How to prevent the next pandemic was the key question addressed by the scientific task force for preventing pandemics, convened in May by the Harvard Global Health Institute and the Center for Climate, Health, and the Global Environment at Harvard TH Chan School of Public Health.
In its new report, the task force found that the spillover of possible pandemic pathogens — when a virus hops from one species to another — occurs due to several factors. These include livestock operations; wildlife hunting and trade; land-use change, particularly the destruction of tropical forests; the expansion of agricultural lands, especially near human settlements; and rapid, unplanned urbanisation.
Climate change, too, is shrinking habitats and pushing animals on land and sea to move to new places, creating opportunities for pathogens to enter new hosts.
By 2070, mammal species responding to changes in climate and land use are predicted to aggregate at high elevations, in biodiversity hotspots, and in areas of high human population density in Asia and Africa, resulting in the sharing of novel viruses between 3 000 and 13 000 times, according to the report.
Although vaccines, drugs, tests and the strengthening of healthcare systems are critical to contain disease outbreaks once they occur, they do not fully address the spillover of pathogens between animals and people or the pandemic risk this causes.
“Even with the unprecedented short interval between disease emergence and vaccine availability and availability of testing, the disease [Covid-19] continues to spread, aided by the evolution of variants that are more contagious, political divisions and the spread of misinformation,” the report says.
Furthermore, the task team says, the reliance on post-spillover interventions must be considered in light of rapid global loss of biological diversity and an unstable climate.
“Vaccines, drugs and tests neither buffer against these drivers of infectious disease emergence, nor do they address their potential to damage human health and welfare more broadly,” the scientists say.
But actions directed at spillover prevention, such as wildlife-trade regulation and forest conservation, especially in the tropics, offer the potential to reduce pandemic risk, avoid more expenditures on post-spillover containment and reduce damages from climate change.
Other preventative measures include better biosecurity around livestock and wild animal farms and the establishment of “one health platforms that work to reduce spillover risk. The one health concept recognises that human health is connected to the health of animals and the environment. Practically, this means taking a collaborative, multisectoral and transdisciplinary approach to tackling spillover.
According to the report, the costs of addressing spillover in emergence hotspots through forest conservation and one health approaches would amount to between $22-billion and $31-billion a year, a “fraction of the economic and mortality costs of responding to these pathogens once they have emerged”.
Current investments in addressing drivers of spillover ― less than $4-billion a year ― are small compared to the $4 trillion-economic losses from Covid-19.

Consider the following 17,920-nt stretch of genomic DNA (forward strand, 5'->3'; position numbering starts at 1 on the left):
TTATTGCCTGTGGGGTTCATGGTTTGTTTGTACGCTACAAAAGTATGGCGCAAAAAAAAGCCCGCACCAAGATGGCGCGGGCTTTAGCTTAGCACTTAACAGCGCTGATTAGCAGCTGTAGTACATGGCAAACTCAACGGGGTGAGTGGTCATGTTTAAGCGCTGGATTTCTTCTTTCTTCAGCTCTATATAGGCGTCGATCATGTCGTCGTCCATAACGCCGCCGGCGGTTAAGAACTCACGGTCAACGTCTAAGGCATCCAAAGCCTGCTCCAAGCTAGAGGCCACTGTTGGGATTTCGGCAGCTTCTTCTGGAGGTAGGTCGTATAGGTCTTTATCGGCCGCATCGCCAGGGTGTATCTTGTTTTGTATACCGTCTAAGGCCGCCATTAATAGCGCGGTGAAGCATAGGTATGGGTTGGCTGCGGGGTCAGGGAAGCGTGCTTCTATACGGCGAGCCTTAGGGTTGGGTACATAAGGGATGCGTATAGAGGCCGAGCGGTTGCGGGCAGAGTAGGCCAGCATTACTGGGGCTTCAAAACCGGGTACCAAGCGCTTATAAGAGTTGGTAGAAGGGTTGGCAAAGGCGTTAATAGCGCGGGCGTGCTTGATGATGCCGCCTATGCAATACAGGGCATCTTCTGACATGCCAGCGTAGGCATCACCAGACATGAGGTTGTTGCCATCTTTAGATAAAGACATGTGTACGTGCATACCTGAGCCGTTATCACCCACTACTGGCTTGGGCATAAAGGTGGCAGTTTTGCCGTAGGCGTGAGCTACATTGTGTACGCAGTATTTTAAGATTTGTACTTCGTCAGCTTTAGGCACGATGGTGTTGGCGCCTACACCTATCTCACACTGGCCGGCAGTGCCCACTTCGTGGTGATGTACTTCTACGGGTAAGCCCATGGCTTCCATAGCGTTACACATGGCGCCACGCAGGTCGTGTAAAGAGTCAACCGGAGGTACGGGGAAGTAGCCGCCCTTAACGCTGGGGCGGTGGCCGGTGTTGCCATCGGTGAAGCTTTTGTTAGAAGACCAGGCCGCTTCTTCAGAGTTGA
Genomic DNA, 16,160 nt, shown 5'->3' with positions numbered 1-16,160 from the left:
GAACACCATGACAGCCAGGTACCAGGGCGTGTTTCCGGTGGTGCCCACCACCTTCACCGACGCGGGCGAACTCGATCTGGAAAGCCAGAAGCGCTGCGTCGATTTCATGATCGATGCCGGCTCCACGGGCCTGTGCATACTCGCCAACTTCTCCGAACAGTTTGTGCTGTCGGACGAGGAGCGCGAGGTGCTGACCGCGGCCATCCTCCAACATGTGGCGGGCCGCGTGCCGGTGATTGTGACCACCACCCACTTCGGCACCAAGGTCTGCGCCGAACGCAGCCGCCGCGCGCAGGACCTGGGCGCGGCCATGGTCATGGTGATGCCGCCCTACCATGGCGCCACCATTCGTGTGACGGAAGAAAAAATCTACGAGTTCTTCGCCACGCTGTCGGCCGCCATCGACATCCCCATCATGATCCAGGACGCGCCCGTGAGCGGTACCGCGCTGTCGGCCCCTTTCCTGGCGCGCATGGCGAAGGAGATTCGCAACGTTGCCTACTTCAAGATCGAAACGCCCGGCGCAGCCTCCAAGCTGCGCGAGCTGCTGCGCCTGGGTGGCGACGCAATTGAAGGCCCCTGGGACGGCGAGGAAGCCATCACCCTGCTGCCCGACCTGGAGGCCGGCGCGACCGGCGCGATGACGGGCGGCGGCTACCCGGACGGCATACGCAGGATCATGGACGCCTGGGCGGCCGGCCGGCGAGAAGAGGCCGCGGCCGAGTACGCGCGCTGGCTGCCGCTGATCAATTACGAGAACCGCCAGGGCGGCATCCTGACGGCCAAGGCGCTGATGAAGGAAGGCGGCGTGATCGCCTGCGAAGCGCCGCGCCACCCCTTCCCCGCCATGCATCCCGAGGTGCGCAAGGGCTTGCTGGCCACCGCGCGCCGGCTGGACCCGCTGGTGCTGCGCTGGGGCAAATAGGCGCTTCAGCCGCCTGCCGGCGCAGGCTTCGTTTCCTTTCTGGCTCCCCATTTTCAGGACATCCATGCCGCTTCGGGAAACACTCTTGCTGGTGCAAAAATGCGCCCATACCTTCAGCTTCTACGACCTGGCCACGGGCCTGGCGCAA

Although the probability of a pandemic may have grown in recent decades, “if Covid-19 is a [one in a 100] year event, this translates into $40-billion per year over the next century, without accounting for the time value of money”, according to the report.
Globally, investments in preventing spillover likely amount to no more than $4-billion a year, while about $2-billion is spent on forest conservation. The World Bank estimates that $260-million is spent each year on wildlife trafficking, but no organisation conducts routine systematic surveillance of wildlife.
The effectiveness of initiatives to address deforestation, wildlife trade and hunting, and other drivers of spillover depend heavily on the continuity of effort to achieve them, says the report, which will be distributed to high-level decision makers and leaders of private, nonprofit and philanthropic organisations as well as governments and UN agencies.
“Unsteady funding streams, political upheaval, competing changing priorities, and cultural practices can all upend progress on reductions in the drivers of spillover risk,” says the Harvard report.
More research can help to pinpoint where viral zoonoses with high pandemic risk may be most likely to emerge and how to better curtail risk of spillover within the wildlife trade. “Viral discovery in wildlife can help inform where spillover-prevention activities should be focused, while also benefiting wildlife conservation,” the report says.
Going viral: From animal to human
- Emerging infectious diseases have been increasing in frequency over the past 50 years, and an estimated 50% of them originate in wildlife.
- The pandemics or near-pandemics of HIV, severe acute respiratory syndrome, H1N1 influenza, Zika and Covid-19 in recent decades were all caused by viruses that spilled over from animals to people.
- Scientists have estimated that 1.67-million unknown viral species from key zoonotic viral families exist in animals and the environment. Of these unknown viruses, between 631 000 and 827 000 are capable of infecting humans.
- Bats, rodents, and primates have been found to harbour a higher proportion of zoonotic viruses than other groups of species.
- Large, high-density poultry and pig farms may increase risk of influenza pandemics.
- The top 10 mammals with the highest number of viruses shared with humans include eight domesticated species, among them pigs, cattle, horses, sheep and goats.
- 53% of emerging infectious disease outbreaks reported between 1996 and 2009 occurred in Africa. Regions of south and southeast Asia and East Africa have historically been emerging infection hotspots.
Source: Report of the scientific task force for preventing pandemics.